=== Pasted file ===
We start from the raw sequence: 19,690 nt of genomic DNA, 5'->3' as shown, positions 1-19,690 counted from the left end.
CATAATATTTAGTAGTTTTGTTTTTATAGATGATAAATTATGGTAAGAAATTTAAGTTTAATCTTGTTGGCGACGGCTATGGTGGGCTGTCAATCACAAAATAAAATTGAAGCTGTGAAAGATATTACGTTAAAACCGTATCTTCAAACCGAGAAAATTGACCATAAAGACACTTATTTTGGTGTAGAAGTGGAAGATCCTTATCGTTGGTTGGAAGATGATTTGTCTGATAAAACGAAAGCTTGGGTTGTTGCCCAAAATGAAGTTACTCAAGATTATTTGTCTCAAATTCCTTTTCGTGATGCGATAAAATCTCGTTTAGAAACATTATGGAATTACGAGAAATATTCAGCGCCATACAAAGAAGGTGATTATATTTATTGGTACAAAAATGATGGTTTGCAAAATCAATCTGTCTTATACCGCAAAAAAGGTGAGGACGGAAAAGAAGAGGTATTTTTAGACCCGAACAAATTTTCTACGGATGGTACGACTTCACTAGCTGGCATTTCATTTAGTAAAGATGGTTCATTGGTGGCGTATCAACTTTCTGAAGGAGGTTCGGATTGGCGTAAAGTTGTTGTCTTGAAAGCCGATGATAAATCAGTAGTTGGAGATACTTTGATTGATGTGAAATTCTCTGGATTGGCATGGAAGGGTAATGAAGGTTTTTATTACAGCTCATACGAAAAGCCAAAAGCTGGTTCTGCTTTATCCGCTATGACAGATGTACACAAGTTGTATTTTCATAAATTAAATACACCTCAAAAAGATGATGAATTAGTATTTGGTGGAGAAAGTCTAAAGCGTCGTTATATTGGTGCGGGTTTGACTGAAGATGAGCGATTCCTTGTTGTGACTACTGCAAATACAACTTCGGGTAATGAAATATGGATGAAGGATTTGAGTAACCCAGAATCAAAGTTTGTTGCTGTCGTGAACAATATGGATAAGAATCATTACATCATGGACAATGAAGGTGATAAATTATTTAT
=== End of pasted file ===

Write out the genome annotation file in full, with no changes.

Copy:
We start from the raw sequence: 19,690 nt of genomic DNA, 5'->3' as shown, positions 1-19,690 counted from the left end.
CATAATATTTAGTAGTTTTGTTTTTATAGATGATAAATTATGGTAAGAAATTTAAGTTTAATCTTGTTGGCGACGGCTATGGTGGGCTGTCAATCACAAAATAAAATTGAAGCTGTGAAAGATATTACGTTAAAACCGTATCTTCAAACCGAGAAAATTGACCATAAAGACACTTATTTTGGTGTAGAAGTGGAAGATCCTTATCGTTGGTTGGAAGATGATTTGTCTGATAAAACGAAAGCTTGGGTTGTTGCCCAAAATGAAGTTACTCAAGATTATTTGTCTCAAATTCCTTTTCGTGATGCGATAAAATCTCGTTTAGAAACATTATGGAATTACGAGAAATATTCAGCGCCATACAAAGAAGGTGATTATATTTATTGGTACAAAAATGATGGTTTGCAAAATCAATCTGTCTTATACCGCAAAAAAGGTGAGGACGGAAAAGAAGAGGTATTTTTAGACCCGAACAAATTTTCTACGGATGGTACGACTTCACTAGCTGGCATTTCATTTAGTAAAGATGGTTCATTGGTGGCGTATCAACTTTCTGAAGGAGGTTCGGATTGGCGTAAAGTTGTTGTCTTGAAAGCCGATGATAAATCAGTAGTTGGAGATACTTTGATTGATGTGAAATTCTCTGGATTGGCATGGAAGGGTAATGAAGGTTTTTATTACAGCTCATACGAAAAGCCAAAAGCTGGTTCTGCTTTATCCGCTATGACAGATGTACACAAGTTGTATTTTCATAAATTAAATACACCTCAAAAAGATGATGAATTAGTATTTGGTGGAGAAAGTCTAAAGCGTCGTTATATTGGTGCGGGTTTGACTGAAGATGAGCGATTCCTTGTTGTGACTACTGCAAATACAACTTCGGGTAATGAAATATGGATGAAGGATTTGAGTAACCCAGAATCAAAGTTTGTTGCTGTCGTGAACAATATGGATAAGAATCATTACATCATGGACAATGAAGGTGATAAATTATTTAT